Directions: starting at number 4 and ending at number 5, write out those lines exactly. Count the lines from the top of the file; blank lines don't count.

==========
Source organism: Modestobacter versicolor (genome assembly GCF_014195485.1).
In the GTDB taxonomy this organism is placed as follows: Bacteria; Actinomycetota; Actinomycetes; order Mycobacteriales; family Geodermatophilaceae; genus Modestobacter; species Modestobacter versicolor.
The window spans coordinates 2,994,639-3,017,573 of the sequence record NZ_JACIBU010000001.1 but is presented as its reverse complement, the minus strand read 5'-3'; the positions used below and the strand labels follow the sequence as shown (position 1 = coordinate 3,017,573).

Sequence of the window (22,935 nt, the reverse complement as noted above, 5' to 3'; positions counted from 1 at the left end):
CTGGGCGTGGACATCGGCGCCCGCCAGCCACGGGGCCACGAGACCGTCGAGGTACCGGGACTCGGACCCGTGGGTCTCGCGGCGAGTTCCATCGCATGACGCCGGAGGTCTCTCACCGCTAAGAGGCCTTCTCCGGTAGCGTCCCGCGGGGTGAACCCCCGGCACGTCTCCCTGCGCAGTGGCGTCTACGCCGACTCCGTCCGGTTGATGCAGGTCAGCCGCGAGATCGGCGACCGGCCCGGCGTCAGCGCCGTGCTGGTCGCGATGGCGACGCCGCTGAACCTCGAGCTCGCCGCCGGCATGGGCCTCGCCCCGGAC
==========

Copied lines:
Sequence of the window (22,935 nt, the reverse complement as noted above, 5' to 3'; positions counted from 1 at the left end):
CTGGGCGTGGACATCGGCGCCCGCCAGCCACGGGGCCACGAGACCGTCGAGGTACCGGGACTCGGACCCGTGGGTCTCGCGGCGAGTTCCATCGCATGACGCCGGAGGTCTCTCACCGCTAAGAGGCCTTCTCCGGTAGCGTCCCGCGGGGTGAACCCCCGGCACGTCTCCCTGCGCAGTGGCGTCTACGCCGACTCCGTCCGGTTGATGCAGGTCAGCCGCGAGATCGGCGACCGGCCCGGCGTCAGCGCCGTGCTGGTCGCGATGGCGACGCCGCTGAACCTCGAGCTCGCCGCCGGCATGGGCCTCGCCCCGGAC